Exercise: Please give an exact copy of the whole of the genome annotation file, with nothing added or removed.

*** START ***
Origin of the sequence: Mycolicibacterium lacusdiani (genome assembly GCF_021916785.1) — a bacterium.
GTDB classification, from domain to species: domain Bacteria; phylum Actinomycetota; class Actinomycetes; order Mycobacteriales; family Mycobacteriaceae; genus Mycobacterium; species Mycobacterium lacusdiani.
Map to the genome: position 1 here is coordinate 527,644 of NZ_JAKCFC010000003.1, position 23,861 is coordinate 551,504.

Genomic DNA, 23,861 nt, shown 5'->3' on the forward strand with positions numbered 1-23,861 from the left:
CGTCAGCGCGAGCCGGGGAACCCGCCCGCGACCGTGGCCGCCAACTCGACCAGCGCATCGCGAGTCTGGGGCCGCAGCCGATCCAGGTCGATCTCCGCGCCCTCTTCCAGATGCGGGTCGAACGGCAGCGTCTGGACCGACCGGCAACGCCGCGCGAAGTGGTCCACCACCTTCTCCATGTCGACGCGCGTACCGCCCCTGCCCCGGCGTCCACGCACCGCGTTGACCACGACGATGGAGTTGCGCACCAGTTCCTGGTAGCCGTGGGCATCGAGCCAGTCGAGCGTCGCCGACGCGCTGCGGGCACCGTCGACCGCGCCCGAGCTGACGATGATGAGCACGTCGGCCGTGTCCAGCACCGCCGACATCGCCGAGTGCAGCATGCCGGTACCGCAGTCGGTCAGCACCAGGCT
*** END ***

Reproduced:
Origin of the sequence: Mycolicibacterium lacusdiani (genome assembly GCF_021916785.1) — a bacterium.
GTDB classification, from domain to species: domain Bacteria; phylum Actinomycetota; class Actinomycetes; order Mycobacteriales; family Mycobacteriaceae; genus Mycobacterium; species Mycobacterium lacusdiani.
Map to the genome: position 1 here is coordinate 527,644 of NZ_JAKCFC010000003.1, position 23,861 is coordinate 551,504.

Genomic DNA, 23,861 nt, shown 5'->3' on the forward strand with positions numbered 1-23,861 from the left:
CGTCAGCGCGAGCCGGGGAACCCGCCCGCGACCGTGGCCGCCAACTCGACCAGCGCATCGCGAGTCTGGGGCCGCAGCCGATCCAGGTCGATCTCCGCGCCCTCTTCCAGATGCGGGTCGAACGGCAGCGTCTGGACCGACCGGCAACGCCGCGCGAAGTGGTCCACCACCTTCTCCATGTCGACGCGCGTACCGCCCCTGCCCCGGCGTCCACGCACCGCGTTGACCACGACGATGGAGTTGCGCACCAGTTCCTGGTAGCCGTGGGCATCGAGCCAGTCGAGCGTCGCCGACGCGCTGCGGGCACCGTCGACCGCGCCCGAGCTGACGATGATGAGCACGTCGGCCGTGTCCAGCACCGCCGACATCGCCGAGTGCAGCATGCCGGTACCGCAGTCGGTCAGCACCAGGCT